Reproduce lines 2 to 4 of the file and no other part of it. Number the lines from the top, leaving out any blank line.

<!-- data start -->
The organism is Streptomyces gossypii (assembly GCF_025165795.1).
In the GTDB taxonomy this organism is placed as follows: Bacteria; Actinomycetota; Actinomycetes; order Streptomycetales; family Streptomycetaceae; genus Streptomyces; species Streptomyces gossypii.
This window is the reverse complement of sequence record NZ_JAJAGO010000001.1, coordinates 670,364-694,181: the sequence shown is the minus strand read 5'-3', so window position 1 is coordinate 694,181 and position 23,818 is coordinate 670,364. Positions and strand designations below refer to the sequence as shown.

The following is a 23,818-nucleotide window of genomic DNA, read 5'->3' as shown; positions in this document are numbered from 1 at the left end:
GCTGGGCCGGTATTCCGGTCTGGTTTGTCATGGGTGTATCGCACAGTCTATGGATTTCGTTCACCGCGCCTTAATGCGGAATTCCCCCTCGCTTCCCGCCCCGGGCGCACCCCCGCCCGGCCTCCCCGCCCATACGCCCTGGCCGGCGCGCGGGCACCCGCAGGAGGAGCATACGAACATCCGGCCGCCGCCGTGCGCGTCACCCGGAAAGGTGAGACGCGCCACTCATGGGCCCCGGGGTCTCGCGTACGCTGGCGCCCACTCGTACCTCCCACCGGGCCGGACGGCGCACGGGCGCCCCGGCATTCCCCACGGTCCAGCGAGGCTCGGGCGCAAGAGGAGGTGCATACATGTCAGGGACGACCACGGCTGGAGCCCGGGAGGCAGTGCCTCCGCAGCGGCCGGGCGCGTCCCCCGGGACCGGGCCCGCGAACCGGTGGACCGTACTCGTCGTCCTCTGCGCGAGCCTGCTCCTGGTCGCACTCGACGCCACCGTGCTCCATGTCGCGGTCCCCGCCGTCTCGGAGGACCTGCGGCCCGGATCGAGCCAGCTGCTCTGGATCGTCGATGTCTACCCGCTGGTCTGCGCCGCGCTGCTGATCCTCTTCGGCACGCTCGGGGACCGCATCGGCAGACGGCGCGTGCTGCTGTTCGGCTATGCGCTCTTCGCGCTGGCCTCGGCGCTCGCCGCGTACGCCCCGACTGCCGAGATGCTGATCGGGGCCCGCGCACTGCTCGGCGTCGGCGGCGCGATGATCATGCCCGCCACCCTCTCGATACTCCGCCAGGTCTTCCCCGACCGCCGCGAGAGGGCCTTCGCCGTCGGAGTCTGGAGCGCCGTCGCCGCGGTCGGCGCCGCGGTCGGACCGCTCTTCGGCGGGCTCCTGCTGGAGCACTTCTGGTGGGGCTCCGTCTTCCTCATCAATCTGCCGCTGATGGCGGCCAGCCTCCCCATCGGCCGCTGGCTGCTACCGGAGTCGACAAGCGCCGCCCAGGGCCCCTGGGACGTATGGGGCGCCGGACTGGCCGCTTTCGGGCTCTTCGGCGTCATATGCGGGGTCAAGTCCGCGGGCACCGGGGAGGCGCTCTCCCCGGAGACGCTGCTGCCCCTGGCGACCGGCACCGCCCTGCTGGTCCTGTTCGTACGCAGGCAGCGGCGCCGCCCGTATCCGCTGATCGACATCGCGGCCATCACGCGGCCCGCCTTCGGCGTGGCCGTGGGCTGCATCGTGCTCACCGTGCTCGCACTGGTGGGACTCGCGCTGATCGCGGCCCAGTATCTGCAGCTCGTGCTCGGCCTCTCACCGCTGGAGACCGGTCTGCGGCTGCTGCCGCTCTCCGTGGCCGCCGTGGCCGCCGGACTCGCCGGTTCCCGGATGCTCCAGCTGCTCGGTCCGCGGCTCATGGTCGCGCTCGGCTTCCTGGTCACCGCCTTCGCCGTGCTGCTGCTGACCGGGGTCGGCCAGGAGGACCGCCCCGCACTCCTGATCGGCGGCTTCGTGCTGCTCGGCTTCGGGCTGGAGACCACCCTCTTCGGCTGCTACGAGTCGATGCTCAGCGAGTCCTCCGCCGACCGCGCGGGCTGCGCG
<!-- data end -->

In the GTDB taxonomy this organism is placed as follows: Bacteria; Actinomycetota; Actinomycetes; order Streptomycetales; family Streptomycetaceae; genus Streptomyces; species Streptomyces gossypii.
This window is the reverse complement of sequence record NZ_JAJAGO010000001.1, coordinates 670,364-694,181: the sequence shown is the minus strand read 5'-3', so window position 1 is coordinate 694,181 and position 23,818 is coordinate 670,364. Positions and strand designations below refer to the sequence as shown.

The following is a 23,818-nucleotide window of genomic DNA, read 5'->3' as shown; positions in this document are numbered from 1 at the left end: